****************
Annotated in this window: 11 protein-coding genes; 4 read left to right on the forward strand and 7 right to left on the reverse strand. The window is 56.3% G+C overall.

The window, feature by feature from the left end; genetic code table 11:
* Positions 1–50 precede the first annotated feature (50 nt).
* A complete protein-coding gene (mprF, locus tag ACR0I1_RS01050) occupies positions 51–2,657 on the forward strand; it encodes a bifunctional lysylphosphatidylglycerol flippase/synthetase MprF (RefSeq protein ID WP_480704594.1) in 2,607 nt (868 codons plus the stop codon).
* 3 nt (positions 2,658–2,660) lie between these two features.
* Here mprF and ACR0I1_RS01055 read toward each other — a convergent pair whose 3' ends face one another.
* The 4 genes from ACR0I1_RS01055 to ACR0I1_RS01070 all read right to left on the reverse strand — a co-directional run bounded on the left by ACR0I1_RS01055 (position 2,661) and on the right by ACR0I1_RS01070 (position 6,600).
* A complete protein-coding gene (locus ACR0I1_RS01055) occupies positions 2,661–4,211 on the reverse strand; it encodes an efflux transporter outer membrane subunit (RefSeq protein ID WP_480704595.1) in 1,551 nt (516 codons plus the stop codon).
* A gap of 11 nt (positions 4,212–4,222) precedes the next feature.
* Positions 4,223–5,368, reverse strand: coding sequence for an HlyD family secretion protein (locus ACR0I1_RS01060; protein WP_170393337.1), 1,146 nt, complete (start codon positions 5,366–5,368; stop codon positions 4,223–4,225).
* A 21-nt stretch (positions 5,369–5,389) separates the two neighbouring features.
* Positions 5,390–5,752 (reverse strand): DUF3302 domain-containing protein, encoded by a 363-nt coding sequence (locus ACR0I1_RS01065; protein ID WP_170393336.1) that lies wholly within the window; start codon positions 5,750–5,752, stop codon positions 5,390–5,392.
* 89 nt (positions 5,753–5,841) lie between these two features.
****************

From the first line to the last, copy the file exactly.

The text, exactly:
Annotated in this window: 11 protein-coding genes; 4 read left to right on the forward strand and 7 right to left on the reverse strand. The window is 56.3% G+C overall.

The window, feature by feature from the left end; genetic code table 11:
* Positions 1–50 precede the first annotated feature (50 nt).
* A complete protein-coding gene (mprF, locus tag ACR0I1_RS01050) occupies positions 51–2,657 on the forward strand; it encodes a bifunctional lysylphosphatidylglycerol flippase/synthetase MprF (RefSeq protein ID WP_480704594.1) in 2,607 nt (868 codons plus the stop codon).
* 3 nt (positions 2,658–2,660) lie between these two features.
* Here mprF and ACR0I1_RS01055 read toward each other — a convergent pair whose 3' ends face one another.
* The 4 genes from ACR0I1_RS01055 to ACR0I1_RS01070 all read right to left on the reverse strand — a co-directional run bounded on the left by ACR0I1_RS01055 (position 2,661) and on the right by ACR0I1_RS01070 (position 6,600).
* A complete protein-coding gene (locus ACR0I1_RS01055) occupies positions 2,661–4,211 on the reverse strand; it encodes an efflux transporter outer membrane subunit (RefSeq protein ID WP_480704595.1) in 1,551 nt (516 codons plus the stop codon).
* A gap of 11 nt (positions 4,212–4,222) precedes the next feature.
* Positions 4,223–5,368, reverse strand: coding sequence for an HlyD family secretion protein (locus ACR0I1_RS01060; protein WP_170393337.1), 1,146 nt, complete (start codon positions 5,366–5,368; stop codon positions 4,223–4,225).
* A 21-nt stretch (positions 5,369–5,389) separates the two neighbouring features.
* Positions 5,390–5,752 (reverse strand): DUF3302 domain-containing protein, encoded by a 363-nt coding sequence (locus ACR0I1_RS01065; protein ID WP_170393336.1) that lies wholly within the window; start codon positions 5,750–5,752, stop codon positions 5,390–5,392.
* 89 nt (positions 5,753–5,841) lie between these two features.